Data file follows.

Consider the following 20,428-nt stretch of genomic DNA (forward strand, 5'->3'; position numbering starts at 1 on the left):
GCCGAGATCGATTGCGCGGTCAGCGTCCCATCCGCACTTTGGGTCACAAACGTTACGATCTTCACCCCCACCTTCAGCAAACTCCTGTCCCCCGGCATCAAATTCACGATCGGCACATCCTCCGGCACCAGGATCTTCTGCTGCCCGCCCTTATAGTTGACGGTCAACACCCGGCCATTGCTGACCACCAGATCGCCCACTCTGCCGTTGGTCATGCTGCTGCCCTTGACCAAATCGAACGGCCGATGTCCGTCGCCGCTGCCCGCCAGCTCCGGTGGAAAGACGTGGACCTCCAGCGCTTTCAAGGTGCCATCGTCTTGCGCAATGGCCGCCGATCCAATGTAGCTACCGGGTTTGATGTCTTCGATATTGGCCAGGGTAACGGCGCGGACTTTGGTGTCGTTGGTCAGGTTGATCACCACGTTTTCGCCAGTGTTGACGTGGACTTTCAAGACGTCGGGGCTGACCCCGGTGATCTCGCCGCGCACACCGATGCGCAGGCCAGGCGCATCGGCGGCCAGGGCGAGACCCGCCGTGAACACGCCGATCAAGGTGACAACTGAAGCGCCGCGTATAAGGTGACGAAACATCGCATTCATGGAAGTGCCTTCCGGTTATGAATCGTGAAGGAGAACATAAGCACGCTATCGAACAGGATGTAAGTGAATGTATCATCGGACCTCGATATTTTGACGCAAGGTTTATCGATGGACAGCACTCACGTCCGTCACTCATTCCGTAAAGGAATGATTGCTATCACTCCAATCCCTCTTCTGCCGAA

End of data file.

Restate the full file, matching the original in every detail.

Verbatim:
Consider the following 20,428-nt stretch of genomic DNA (forward strand, 5'->3'; position numbering starts at 1 on the left):
GCCGAGATCGATTGCGCGGTCAGCGTCCCATCCGCACTTTGGGTCACAAACGTTACGATCTTCACCCCCACCTTCAGCAAACTCCTGTCCCCCGGCATCAAATTCACGATCGGCACATCCTCCGGCACCAGGATCTTCTGCTGCCCGCCCTTATAGTTGACGGTCAACACCCGGCCATTGCTGACCACCAGATCGCCCACTCTGCCGTTGGTCATGCTGCTGCCCTTGACCAAATCGAACGGCCGATGTCCGTCGCCGCTGCCCGCCAGCTCCGGTGGAAAGACGTGGACCTCCAGCGCTTTCAAGGTGCCATCGTCTTGCGCAATGGCCGCCGATCCAATGTAGCTACCGGGTTTGATGTCTTCGATATTGGCCAGGGTAACGGCGCGGACTTTGGTGTCGTTGGTCAGGTTGATCACCACGTTTTCGCCAGTGTTGACGTGGACTTTCAAGACGTCGGGGCTGACCCCGGTGATCTCGCCGCGCACACCGATGCGCAGGCCAGGCGCATCGGCGGCCAGGGCGAGACCCGCCGTGAACACGCCGATCAAGGTGACAACTGAAGCGCCGCGTATAAGGTGACGAAACATCGCATTCATGGAAGTGCCTTCCGGTTATGAATCGTGAAGGAGAACATAAGCACGCTATCGAACAGGATGTAAGTGAATGTATCATCGGACCTCGATATTTTGACGCAAGGTTTATCGATGGACAGCACTCACGTCCGTCACTCATTCCGTAAAGGAATGATTGCTATCACTCCAATCCCTCTTCTGCCGAA